area to discuss the medical effects
of Chernobyl and nuclear war
prevention. The physicians were
invited to give their speech, "Com
munity Convocation: Prescription
for Preventing Nuclear War," by the
Triangle chapter of Physicians for
The three physicians who spoke
agreed it is important to establish
friendship and exchanges between
the Soviet Union and the United
. "In some way we are all brothers
brother is an American citizen. "We
have to understand it if we want to
remain alive. We think, I, my wife,
preserve the good relationship
between the town and the University.
"Basically what we want to do is to
preserve a tradition we feel is
important to this town and the
University the right to gather
together to celebrate and to protest
providing we neither damage other
people's property or their physical
being," he said.
Although no definite plans were
made, the group agreed that the
University should provide campus
celebration areas to keep crowds
from taking over Franklin Street.
"Given another celebration, we
ought to be better prepared to offer
our own alternatives," Boulton said.
"We should be able to have a number
of things on our campus. That
doesn't mean we have any control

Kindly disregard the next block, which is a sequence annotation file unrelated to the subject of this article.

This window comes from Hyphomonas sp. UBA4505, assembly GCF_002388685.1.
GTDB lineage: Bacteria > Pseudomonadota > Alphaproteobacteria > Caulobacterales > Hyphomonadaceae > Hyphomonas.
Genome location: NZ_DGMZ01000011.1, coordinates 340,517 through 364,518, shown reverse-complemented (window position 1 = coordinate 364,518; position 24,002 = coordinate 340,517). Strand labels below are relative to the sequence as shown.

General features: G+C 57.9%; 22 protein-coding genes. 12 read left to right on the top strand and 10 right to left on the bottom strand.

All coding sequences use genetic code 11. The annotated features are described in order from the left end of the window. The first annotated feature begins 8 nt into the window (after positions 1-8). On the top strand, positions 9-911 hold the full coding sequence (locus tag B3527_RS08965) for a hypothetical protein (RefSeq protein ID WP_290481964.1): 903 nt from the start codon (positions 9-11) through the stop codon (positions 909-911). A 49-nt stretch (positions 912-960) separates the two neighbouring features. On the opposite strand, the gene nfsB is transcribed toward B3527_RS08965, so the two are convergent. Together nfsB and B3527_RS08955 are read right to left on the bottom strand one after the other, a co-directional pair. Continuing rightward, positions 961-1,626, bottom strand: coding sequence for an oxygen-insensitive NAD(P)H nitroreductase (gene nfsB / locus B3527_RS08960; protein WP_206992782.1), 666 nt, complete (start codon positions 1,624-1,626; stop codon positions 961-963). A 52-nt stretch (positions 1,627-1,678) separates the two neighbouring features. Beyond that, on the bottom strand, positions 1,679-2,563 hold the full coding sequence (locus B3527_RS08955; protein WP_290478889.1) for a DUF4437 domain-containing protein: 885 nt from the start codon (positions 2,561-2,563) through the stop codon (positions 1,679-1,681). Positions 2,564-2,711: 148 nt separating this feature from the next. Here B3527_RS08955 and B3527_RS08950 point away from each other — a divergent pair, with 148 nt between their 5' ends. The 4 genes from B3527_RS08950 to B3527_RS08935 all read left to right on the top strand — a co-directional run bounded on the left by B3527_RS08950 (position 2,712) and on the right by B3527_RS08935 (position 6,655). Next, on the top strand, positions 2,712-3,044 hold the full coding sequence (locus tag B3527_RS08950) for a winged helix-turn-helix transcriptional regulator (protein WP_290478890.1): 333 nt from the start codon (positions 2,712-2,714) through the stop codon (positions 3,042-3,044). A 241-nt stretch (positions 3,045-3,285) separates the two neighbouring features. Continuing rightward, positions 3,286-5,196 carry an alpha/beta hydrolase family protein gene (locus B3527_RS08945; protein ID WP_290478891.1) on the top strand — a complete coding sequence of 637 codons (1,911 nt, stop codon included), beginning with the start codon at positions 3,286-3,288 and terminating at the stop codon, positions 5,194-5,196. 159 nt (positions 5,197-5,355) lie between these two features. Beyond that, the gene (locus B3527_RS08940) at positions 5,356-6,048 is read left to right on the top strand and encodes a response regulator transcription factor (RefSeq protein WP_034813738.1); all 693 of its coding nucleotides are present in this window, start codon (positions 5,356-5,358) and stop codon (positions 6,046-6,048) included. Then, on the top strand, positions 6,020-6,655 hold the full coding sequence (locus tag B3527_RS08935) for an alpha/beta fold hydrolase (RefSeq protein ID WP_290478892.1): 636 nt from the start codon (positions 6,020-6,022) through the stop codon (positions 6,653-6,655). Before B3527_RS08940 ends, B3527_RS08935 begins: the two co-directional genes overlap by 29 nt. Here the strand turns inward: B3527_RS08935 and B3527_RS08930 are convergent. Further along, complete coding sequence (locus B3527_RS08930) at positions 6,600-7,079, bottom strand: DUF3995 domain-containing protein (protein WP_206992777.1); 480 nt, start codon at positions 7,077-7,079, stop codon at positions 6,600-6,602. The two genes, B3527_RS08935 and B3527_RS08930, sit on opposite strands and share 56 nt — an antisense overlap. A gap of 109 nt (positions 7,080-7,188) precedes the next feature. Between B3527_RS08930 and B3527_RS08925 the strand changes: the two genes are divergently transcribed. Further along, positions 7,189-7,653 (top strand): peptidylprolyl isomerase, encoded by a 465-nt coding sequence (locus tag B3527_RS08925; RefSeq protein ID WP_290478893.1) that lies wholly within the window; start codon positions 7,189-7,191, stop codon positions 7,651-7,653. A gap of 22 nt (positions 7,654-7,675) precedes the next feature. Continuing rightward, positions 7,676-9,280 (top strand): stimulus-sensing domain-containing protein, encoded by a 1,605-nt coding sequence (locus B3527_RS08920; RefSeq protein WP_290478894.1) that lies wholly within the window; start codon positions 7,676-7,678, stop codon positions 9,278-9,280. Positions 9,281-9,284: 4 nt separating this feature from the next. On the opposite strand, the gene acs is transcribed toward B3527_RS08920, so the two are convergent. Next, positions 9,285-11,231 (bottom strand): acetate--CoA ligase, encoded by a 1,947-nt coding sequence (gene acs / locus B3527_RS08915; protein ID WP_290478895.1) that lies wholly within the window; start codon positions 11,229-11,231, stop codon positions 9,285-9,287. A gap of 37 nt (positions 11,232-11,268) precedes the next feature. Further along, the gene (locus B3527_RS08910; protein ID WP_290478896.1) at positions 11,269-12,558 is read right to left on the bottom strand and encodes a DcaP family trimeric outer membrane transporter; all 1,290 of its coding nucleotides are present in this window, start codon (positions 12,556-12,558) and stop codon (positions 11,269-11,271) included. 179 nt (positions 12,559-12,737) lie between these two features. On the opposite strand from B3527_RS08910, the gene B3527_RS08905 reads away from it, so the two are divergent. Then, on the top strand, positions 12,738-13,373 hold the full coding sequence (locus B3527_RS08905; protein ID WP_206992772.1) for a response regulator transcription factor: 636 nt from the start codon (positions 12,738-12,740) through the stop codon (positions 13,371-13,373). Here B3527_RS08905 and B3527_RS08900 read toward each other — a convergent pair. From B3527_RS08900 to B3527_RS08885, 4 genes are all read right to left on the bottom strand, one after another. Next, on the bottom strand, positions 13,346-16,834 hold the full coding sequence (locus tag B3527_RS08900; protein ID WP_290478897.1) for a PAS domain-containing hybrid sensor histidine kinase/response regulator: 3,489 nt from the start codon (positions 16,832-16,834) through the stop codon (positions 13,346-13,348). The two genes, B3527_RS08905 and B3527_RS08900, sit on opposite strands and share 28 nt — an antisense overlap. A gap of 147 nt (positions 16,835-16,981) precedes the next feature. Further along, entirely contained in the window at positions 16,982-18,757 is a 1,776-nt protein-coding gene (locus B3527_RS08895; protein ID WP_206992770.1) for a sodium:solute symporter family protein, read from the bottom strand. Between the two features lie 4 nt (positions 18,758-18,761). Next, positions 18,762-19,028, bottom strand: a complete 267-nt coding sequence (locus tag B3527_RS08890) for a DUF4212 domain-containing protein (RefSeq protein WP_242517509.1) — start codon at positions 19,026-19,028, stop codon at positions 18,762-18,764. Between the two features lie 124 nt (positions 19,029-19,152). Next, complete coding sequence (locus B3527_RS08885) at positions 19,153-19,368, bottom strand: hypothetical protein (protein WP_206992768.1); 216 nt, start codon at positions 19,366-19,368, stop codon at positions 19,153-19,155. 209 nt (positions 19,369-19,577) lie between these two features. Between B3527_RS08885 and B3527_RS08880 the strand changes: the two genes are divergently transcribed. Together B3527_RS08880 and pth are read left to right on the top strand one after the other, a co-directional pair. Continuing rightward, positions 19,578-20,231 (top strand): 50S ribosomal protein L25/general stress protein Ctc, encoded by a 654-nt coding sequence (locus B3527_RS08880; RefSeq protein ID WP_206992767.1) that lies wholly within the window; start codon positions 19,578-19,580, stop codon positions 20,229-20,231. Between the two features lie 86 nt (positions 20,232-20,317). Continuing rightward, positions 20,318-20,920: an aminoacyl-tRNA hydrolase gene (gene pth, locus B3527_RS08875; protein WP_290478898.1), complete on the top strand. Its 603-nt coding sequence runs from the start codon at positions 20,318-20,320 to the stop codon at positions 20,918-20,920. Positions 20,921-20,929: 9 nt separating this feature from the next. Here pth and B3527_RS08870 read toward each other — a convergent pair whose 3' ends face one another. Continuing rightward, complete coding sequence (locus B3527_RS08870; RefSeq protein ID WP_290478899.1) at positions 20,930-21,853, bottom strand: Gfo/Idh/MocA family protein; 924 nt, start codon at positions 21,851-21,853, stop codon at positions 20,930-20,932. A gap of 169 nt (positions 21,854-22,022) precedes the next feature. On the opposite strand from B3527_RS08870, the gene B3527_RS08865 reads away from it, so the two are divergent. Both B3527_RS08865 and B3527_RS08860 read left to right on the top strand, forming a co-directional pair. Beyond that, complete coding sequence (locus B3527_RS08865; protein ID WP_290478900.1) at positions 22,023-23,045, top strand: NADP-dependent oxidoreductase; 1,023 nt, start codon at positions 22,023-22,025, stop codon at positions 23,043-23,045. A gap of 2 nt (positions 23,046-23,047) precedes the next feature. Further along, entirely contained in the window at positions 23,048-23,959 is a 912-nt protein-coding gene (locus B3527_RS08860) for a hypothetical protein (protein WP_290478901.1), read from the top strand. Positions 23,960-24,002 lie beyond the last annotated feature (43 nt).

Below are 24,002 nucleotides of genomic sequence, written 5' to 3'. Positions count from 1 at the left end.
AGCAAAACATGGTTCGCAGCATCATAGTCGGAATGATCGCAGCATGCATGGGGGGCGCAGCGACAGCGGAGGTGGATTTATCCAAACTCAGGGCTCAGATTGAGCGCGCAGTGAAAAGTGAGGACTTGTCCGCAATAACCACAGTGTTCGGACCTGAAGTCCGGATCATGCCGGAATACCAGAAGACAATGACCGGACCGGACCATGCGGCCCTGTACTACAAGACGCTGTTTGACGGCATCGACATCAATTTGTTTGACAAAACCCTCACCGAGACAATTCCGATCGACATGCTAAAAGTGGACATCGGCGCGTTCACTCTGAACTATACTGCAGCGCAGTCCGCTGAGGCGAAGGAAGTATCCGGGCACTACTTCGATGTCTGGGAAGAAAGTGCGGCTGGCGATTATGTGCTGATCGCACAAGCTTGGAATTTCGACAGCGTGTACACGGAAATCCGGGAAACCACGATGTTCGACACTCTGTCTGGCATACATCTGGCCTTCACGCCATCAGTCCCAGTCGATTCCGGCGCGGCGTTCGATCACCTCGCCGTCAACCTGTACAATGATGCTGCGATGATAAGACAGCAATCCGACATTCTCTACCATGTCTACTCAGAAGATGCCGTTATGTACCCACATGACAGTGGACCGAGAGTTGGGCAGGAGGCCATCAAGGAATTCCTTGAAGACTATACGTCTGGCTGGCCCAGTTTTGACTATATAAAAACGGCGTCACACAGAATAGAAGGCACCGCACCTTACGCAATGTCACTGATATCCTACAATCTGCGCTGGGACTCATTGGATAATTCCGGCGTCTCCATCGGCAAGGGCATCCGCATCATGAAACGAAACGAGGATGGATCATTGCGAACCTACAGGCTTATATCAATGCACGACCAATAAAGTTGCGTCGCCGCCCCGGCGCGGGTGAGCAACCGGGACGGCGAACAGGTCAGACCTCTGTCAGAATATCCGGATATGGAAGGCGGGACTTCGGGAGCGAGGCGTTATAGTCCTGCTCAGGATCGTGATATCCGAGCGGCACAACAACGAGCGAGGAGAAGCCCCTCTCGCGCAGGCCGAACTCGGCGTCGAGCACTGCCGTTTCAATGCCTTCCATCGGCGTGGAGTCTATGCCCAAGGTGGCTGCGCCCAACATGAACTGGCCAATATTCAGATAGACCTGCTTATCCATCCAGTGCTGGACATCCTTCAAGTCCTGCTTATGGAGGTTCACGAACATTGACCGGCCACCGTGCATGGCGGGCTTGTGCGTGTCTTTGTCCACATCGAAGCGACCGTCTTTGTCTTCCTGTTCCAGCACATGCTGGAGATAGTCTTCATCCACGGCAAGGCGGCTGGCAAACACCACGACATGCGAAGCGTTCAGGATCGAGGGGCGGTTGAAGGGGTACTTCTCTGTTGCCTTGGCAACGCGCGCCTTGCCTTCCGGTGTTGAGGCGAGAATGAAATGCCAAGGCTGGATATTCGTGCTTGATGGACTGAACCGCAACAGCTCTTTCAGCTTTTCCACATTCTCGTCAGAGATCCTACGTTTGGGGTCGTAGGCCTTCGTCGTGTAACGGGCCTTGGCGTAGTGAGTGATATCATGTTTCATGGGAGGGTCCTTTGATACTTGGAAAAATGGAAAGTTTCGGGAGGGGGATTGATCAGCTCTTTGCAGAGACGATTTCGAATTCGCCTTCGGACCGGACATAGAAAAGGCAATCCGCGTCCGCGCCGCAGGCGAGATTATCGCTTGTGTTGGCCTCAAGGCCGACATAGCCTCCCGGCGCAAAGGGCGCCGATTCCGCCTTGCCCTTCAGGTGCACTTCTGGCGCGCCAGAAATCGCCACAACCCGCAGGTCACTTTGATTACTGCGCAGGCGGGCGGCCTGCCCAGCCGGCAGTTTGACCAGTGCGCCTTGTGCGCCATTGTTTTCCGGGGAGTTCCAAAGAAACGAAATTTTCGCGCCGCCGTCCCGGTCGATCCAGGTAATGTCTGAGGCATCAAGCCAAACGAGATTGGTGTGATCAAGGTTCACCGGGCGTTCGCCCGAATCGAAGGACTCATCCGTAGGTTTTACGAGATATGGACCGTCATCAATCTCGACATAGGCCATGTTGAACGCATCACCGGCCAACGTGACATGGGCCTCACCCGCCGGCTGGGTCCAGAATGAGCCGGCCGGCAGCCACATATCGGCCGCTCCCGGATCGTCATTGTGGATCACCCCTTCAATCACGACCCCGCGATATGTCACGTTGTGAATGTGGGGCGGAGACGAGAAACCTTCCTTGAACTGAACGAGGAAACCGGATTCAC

over anybody any more than we had
before, but that we have alternatives
planned so that there is something
besides Franklin Street for those
who now can't legally go there (to
Bryan Hassel, student body pres
ident, said he agreed with Boulton,
but added that no one can expect
alternative activities to keep all
students off Franklin Street.
"A lot of people are going to go
to Franklin Street no matter what
we do," he said. "You can't lock
everybody up, so it's just a question
of what you can do to siphon off
(people from Franklin Street)."
Most of the group's discussion
centered around how and where to
hold celebrations of sports events.
Jeannie Mitchell, Carolina Union
Activities Board president, said the
activities board could provide one
See MEETING page 2
loff are seen differently by the two
"There is no doubt Russians view
legitimate news differently than we
do," Rupen said. "What they con
sider spying, Daniloff might consider
a legitimate news story."
John S. Strickland, a senior
history major from Hendersonville,
said, "We don't need to make this
a major stumbling block. The
Soviets might really think he's a spy."
Rupen said the case is also impor
tant because the United States and
the Soviet Union believe that it will
set a precedent of one-for-one trades.
If such a precedent is set, the
United States and the Soviet Union
will be vulnerable, Rupen said.
my children, my car, my house, my
business, my city, my people.' Now
we have to think in another way . . .
that we are all human beings and
we share the same human fate."
Soprunov said his first reaction